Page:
An exhibition featuring crowd control barriers, rollercoaster rails and tattered Union Flag bunting, has won this year’s Turner Prize.
Oxford-born artist Jesse Darling received the prestigious art award at Winter Garden in Eastbourne.
Previous winners include pottery maker and contemporary artist Sir Grayson Perry, film director and visual artist Sir Steve McQueen and artist Damien Hirst.
Jesse’s artwork aimed to reflect modern life in Britain and previously told the BBC about being inspired by austerity, Brexit and the government’s immigration policy.
Speaking after his win, Jesse, 41, said that art “is something that a lot of the public can get behind” and explained that it helps develop other skills.
Jesse, who lives in Berlin, also claimed that former Conservative Prime Minister Margaret Thatcher lessened the teaching of art in schools because it was not “economically productive”.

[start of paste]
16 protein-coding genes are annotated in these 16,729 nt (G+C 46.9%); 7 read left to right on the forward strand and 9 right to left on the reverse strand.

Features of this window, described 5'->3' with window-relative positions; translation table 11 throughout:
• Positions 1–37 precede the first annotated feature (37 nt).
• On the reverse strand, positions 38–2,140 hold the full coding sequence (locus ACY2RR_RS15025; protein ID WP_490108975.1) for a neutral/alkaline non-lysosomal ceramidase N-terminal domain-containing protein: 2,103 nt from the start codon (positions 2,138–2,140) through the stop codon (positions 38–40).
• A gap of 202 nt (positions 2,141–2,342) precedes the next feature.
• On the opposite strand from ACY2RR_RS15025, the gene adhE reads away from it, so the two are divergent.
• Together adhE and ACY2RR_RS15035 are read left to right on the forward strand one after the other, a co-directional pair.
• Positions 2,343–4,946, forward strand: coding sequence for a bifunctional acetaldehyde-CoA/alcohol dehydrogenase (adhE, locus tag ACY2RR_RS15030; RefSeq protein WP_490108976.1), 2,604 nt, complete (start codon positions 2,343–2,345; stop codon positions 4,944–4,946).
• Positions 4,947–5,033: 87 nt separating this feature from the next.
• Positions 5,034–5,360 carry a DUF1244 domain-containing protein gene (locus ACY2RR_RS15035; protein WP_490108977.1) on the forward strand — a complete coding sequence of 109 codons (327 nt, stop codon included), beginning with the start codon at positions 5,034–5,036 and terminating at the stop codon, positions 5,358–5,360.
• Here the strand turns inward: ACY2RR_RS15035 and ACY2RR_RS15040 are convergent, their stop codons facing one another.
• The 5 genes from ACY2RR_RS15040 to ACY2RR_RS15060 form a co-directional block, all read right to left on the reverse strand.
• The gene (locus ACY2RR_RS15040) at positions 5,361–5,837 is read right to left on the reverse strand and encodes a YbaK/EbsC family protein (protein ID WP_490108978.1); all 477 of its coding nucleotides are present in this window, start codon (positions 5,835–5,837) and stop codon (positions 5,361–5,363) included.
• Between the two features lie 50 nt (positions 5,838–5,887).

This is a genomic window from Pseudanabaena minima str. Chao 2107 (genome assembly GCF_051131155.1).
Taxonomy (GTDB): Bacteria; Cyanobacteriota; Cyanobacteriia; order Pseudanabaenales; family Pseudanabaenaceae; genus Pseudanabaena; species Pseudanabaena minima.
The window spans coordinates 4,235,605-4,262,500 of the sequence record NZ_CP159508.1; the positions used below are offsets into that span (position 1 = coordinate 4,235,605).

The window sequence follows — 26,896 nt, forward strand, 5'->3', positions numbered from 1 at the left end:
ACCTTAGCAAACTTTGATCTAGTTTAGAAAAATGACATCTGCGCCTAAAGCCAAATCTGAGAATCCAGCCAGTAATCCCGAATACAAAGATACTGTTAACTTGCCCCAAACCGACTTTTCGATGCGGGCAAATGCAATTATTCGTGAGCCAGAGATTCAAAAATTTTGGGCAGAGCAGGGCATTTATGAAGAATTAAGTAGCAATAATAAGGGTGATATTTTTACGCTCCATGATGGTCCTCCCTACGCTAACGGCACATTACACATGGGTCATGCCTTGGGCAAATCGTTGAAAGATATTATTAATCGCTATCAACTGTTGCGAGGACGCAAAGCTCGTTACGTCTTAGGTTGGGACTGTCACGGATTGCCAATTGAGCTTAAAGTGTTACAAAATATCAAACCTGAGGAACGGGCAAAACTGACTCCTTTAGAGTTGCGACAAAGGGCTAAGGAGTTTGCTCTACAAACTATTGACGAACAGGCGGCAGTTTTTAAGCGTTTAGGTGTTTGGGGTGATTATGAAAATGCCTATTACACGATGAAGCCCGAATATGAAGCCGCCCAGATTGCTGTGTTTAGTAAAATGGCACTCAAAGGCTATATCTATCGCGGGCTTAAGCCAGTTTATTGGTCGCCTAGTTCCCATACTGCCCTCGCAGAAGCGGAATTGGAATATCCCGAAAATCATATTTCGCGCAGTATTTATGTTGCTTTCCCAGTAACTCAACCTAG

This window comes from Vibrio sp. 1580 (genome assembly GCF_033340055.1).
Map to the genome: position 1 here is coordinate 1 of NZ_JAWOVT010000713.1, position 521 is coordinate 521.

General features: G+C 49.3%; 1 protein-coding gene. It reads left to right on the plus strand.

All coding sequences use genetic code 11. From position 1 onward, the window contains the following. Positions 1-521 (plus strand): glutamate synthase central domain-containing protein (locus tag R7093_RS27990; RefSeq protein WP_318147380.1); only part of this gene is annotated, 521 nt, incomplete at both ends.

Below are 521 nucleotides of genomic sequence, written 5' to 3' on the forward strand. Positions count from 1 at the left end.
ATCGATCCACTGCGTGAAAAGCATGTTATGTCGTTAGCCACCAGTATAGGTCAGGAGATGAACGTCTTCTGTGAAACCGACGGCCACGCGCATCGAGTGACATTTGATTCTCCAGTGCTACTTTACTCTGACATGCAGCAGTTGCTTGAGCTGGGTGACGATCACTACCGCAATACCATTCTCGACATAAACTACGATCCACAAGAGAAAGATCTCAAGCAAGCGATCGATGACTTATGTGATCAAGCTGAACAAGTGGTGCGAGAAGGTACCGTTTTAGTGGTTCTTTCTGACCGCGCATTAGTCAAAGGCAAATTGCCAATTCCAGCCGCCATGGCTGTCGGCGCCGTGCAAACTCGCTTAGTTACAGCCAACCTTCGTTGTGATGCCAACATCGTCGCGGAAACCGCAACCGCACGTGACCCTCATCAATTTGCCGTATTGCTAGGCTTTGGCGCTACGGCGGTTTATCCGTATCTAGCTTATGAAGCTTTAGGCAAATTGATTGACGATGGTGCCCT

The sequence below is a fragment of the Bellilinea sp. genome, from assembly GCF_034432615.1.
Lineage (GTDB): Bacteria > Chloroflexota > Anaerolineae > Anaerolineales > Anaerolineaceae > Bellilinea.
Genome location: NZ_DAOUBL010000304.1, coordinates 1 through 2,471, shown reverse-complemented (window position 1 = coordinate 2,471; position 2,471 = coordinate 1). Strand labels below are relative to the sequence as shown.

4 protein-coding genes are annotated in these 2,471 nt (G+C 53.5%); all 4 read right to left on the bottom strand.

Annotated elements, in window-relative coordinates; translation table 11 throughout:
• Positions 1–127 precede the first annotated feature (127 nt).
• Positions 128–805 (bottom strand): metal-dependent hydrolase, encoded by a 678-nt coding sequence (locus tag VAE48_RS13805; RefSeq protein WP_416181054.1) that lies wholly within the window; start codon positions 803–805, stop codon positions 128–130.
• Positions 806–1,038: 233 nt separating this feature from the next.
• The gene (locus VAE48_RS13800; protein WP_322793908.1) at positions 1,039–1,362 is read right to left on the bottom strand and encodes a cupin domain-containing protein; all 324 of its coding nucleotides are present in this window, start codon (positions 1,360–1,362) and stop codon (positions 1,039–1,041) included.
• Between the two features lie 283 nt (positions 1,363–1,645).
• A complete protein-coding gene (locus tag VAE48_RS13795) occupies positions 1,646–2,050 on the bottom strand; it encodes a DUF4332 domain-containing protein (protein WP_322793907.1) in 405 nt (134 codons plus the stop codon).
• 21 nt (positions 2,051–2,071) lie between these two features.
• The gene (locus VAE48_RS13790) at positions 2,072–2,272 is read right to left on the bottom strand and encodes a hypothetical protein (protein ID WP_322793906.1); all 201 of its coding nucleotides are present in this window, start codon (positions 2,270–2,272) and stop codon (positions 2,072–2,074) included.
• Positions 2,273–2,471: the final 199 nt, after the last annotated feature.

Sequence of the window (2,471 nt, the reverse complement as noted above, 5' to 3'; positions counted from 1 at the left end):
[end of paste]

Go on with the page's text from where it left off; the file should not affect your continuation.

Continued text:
He said: “She sort of paved the way for the greatest trick that the Tories ever pulled, which was to convince the working people of Britain that study, self-expression, and what the broadsheet supplements describe as culture is only for particular kinds of people from particular socio-economic backgrounds - and I just want to say don’t buy in; I’m talking to the British public, don’t buy in, it’s for everyone.”
At the end of his acceptance speech, Jesse pulled the Palestinian flag out of his coat pocket and waved it amid the ongoing conflict between Israel and Gaza.
Jesse’s exhibitions are described by the Turner Prize as conveying a “familiar yet delirious world” that “unsettles perceived notions of labour, class, Britishness and power”.
One of his artworks bent a full-sized roller coaster into the skeletal form of a woolly mammoth.
He beat Ghislaine Leung, who had an exhibition featuring water pouring into the exhibition space through an opening in the ceiling; Rory Pilgrim, who delivered a live performance at Cadogan Hall in London; and Barbara Walker, who shone a light on families affected by the Windrush scandal.
The award goes to an artist born or based in the UK for an outstanding exhibition or presentation of their work in the past year.
The prize will mark its 40th anniversary next year and return to Tate Britain for the first time since 2018.
An exhibition of the shortlisted artists is at Towner Eastbourne until April 14 next year.